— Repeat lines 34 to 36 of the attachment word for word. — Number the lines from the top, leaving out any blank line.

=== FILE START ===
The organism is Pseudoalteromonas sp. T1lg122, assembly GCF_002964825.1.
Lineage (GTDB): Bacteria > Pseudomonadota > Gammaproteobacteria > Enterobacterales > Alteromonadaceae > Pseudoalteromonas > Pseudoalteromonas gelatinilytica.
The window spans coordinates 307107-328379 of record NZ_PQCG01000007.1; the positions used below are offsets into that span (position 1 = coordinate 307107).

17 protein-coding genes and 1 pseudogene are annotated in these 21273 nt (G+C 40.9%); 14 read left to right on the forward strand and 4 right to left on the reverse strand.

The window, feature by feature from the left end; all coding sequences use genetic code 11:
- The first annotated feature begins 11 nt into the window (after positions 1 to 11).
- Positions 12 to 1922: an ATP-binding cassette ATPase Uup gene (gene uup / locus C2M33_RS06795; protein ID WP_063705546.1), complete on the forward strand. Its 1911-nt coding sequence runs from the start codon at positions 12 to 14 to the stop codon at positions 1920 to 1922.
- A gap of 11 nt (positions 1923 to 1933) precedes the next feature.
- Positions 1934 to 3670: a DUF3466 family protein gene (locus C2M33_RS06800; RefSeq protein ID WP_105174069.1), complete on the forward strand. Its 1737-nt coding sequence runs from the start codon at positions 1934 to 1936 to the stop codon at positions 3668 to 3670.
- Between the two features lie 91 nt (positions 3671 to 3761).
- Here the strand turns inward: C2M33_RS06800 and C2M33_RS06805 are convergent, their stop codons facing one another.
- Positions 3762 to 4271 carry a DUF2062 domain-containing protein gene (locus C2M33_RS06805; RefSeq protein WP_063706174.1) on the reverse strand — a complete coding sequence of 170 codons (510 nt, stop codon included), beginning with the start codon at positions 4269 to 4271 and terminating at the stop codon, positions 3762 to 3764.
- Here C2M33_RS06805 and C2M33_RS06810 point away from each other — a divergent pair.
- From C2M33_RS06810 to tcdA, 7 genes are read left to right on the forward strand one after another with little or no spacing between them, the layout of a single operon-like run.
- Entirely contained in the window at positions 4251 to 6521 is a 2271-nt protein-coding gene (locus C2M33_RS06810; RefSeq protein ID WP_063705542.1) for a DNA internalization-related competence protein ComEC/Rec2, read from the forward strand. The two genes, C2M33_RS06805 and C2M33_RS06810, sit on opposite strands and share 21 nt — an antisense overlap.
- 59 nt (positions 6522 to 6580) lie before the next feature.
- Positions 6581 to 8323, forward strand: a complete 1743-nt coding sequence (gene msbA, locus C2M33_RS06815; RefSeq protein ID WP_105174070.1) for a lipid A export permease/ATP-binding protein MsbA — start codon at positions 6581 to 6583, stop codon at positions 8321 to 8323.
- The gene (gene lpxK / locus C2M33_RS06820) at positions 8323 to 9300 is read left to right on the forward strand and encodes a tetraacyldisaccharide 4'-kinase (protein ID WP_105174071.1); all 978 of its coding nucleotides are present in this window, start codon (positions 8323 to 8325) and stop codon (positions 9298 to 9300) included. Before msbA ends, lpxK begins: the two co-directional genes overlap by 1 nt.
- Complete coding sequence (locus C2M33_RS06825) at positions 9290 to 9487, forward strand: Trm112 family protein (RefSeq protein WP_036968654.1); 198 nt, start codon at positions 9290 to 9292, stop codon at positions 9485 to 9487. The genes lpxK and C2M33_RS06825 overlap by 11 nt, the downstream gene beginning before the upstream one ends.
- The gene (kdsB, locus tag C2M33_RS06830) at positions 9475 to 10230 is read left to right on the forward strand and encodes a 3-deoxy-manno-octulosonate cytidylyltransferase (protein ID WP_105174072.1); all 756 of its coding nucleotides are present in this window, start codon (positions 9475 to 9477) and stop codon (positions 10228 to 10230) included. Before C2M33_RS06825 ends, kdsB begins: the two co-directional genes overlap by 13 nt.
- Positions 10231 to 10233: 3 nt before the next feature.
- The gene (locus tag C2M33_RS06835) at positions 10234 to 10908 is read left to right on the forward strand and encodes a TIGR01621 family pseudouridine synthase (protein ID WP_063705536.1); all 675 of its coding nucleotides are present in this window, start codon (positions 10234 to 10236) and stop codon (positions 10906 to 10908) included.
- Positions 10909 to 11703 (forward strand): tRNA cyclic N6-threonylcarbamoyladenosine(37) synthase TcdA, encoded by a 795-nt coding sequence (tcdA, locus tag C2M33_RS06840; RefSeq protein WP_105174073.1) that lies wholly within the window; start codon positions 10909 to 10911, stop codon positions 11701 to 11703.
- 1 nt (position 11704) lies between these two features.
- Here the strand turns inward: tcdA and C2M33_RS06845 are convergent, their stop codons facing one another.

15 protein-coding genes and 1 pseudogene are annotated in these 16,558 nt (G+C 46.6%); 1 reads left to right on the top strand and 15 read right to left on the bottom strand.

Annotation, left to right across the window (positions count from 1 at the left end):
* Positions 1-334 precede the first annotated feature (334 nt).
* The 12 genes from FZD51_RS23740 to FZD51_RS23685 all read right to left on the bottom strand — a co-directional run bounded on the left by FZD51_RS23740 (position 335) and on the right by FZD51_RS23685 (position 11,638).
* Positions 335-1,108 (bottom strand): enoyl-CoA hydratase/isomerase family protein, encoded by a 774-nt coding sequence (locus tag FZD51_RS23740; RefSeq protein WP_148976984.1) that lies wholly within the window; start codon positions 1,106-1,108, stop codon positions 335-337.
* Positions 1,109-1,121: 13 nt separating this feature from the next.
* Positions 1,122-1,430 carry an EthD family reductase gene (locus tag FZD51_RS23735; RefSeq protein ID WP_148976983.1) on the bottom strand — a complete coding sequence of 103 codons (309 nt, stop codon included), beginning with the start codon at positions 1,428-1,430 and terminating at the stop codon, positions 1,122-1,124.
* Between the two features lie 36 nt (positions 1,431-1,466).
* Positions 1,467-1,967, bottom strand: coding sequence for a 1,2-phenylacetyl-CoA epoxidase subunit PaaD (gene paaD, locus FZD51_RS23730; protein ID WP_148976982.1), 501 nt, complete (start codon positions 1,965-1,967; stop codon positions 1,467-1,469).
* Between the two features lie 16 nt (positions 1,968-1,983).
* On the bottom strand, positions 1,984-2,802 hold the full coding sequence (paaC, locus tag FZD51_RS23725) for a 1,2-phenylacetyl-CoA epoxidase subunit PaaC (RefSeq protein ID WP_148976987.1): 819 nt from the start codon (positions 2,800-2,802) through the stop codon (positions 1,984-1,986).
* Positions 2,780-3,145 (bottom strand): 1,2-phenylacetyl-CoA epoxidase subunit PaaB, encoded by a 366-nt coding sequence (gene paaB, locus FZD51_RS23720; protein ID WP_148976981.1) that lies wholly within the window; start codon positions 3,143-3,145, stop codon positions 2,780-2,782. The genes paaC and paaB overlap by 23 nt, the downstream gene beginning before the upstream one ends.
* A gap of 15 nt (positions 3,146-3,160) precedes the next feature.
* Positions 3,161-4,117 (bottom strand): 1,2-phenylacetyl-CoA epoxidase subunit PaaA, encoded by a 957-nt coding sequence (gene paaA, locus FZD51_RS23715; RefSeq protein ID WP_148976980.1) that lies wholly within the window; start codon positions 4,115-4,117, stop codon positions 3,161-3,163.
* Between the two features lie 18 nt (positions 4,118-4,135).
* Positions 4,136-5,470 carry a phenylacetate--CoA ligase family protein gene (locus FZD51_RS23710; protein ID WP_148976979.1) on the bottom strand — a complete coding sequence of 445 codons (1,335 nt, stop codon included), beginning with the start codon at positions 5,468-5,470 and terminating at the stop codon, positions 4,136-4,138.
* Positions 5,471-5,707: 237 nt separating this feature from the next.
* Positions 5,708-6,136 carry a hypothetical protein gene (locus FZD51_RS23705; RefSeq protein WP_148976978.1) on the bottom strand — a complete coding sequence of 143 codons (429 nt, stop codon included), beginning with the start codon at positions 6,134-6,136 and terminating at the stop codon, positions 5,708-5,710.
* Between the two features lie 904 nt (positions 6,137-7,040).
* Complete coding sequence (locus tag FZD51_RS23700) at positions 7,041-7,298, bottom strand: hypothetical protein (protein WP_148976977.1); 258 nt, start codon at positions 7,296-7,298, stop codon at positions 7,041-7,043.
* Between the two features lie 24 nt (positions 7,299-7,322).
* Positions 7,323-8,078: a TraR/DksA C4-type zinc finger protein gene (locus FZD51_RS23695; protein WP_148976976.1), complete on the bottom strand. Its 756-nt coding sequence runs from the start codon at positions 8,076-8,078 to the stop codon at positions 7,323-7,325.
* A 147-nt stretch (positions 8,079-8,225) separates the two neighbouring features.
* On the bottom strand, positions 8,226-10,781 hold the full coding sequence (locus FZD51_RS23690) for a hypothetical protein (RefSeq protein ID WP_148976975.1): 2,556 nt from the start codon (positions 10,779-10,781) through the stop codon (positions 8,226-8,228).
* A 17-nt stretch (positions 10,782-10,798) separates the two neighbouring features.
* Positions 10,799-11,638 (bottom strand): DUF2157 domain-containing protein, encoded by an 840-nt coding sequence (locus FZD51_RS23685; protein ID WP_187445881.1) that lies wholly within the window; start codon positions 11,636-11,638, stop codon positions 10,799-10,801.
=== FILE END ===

* Positions 1,467-1,967, bottom strand: coding sequence for a 1,2-phenylacetyl-CoA epoxidase subunit PaaD (gene paaD, locus FZD51_RS23730; protein ID WP_148976982.1), 501 nt, complete (start codon positions 1,965-1,967; stop codon positions 1,467-1,469).
* Between the two features lie 16 nt (positions 1,968-1,983).
* On the bottom strand, positions 1,984-2,802 hold the full coding sequence (paaC, locus tag FZD51_RS23725) for a 1,2-phenylacetyl-CoA epoxidase subunit PaaC (RefSeq protein ID WP_148976987.1): 819 nt from the start codon (positions 2,800-2,802) through the stop codon (positions 1,984-1,986).